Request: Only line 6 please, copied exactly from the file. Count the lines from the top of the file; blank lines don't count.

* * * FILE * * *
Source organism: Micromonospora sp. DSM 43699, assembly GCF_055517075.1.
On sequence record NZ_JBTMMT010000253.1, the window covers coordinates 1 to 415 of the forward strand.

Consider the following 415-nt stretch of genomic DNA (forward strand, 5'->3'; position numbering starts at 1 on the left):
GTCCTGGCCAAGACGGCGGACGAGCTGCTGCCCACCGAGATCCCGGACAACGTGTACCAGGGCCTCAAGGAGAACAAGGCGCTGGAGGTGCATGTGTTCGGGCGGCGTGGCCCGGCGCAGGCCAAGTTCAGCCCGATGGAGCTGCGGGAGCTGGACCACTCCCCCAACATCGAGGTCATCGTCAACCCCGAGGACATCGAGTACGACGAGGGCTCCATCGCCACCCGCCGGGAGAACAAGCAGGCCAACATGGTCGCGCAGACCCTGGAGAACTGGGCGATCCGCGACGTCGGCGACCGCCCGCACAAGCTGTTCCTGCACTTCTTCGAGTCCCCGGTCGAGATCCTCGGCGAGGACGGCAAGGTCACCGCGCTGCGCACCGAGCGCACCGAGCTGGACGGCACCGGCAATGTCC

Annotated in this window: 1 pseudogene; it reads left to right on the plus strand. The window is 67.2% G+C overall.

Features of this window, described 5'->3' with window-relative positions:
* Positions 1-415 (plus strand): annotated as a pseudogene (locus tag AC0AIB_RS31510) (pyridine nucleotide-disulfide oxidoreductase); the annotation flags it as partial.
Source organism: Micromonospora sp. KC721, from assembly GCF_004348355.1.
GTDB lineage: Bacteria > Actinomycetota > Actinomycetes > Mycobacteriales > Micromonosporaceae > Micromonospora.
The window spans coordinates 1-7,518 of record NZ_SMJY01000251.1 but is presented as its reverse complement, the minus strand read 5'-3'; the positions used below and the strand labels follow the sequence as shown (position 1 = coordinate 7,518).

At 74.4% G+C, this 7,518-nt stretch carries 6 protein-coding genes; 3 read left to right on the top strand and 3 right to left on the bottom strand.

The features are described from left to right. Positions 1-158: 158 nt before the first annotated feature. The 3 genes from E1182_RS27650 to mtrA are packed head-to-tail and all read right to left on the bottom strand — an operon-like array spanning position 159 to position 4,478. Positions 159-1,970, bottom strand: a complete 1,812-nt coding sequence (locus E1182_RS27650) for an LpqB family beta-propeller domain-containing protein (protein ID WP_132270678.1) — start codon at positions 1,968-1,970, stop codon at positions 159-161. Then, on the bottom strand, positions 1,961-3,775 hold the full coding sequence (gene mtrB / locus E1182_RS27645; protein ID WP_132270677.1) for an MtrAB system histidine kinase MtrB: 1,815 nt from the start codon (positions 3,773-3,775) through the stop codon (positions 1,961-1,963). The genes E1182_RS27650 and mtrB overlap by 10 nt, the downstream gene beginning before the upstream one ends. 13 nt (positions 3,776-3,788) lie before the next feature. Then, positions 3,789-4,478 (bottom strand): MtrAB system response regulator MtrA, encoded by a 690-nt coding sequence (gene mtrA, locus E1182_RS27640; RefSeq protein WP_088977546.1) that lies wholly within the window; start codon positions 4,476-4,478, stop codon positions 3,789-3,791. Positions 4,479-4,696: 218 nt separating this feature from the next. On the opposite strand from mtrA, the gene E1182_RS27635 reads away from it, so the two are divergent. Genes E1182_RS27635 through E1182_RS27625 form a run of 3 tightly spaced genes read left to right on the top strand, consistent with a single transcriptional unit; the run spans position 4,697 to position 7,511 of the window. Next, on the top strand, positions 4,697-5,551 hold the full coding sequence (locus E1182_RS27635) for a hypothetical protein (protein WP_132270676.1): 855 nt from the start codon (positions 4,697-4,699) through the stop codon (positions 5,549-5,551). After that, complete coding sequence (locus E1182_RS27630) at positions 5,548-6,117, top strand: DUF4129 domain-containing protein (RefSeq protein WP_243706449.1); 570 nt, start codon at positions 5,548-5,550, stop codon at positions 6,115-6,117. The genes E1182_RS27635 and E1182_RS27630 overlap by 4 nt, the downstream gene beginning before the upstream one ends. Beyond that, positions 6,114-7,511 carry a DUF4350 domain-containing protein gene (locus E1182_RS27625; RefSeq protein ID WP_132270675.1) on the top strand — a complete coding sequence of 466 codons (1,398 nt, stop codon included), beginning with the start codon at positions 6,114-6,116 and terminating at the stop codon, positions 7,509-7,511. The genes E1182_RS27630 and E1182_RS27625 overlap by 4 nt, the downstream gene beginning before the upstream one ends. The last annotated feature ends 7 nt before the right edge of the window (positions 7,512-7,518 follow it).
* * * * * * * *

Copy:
Features of this window, described 5'->3' with window-relative positions: